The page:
Published: 2023-03-14 19:03
Last Updated: 2023-03-28 17:57
The death toll in Malawi from Cyclone Freddy nearly doubled to 190 Tuesday after the record-breaking storm unleashed floods and landslips in its second strike on Africa in less than three weeks.
After brewing off Australia in early February, Freddy traversed the Indian Ocean, making landfall on southeastern Africa in late February and returning at the weekend to deliver a second punch.
"The death toll has risen from 99… to 190, with 584 injured and 37 reported missing," Malawi's Department of Disaster Management Affairs said in a statement.
Relief workers said they expected the tally to rise.
"The situation is very dire," said Guilherme Botelho, emergency project coordinator for Doctors Without Borders (MSF).
"There are many casualties, either wounded, missing, or dead, and the numbers will only increase in the coming days."
Many people perished in mudslides that washed away homes in the country's commercial capital, Blantyre.
Across the country, nearly 59,000 people have been affected, and more than 19,000 displaced.
In Chilobwe, a township on Blantyre's outskirts, survivors milled about in disbelief, looking at flattened houses and structures as the rain continued to fall.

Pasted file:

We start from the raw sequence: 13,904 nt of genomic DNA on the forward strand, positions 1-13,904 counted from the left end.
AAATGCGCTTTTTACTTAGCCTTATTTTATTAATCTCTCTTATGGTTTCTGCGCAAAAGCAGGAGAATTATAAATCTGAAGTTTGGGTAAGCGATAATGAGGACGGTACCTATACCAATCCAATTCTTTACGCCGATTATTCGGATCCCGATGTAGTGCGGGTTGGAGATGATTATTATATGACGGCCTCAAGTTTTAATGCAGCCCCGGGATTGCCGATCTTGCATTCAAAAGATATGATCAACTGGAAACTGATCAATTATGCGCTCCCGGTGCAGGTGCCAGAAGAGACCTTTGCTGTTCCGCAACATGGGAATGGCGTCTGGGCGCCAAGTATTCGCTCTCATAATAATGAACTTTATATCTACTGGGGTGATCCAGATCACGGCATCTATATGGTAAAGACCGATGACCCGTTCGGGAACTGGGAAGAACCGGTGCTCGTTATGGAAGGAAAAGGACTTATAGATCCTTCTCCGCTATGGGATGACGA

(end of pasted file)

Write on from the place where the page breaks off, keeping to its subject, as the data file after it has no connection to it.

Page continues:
Many believed there were still people trapped beneath the muddy rubble of earthen bricks -- but there were no rescuers in sight.
John Witman, in his 80s, dressed in a raincoat and woolen hat with his 10 family members in tow, stood in front of what was his son-in-law's house. There were just rocks left and gushing water, for the house had been washed away.
"I wish that we could find him, and find closure. We feel helpless because no one is here to help us -- we don't know what to do," he told AFP.
In Chimkwankhunda, a district a few kilometers (miles) away, Steve Panganani Matera, wearing a high-visibility green jacket, pointed to a mound of mud.
"There were plenty of houses, but they are all gone," said Matera.
"There are plenty of bodies down there in the mud, plenty of bodies."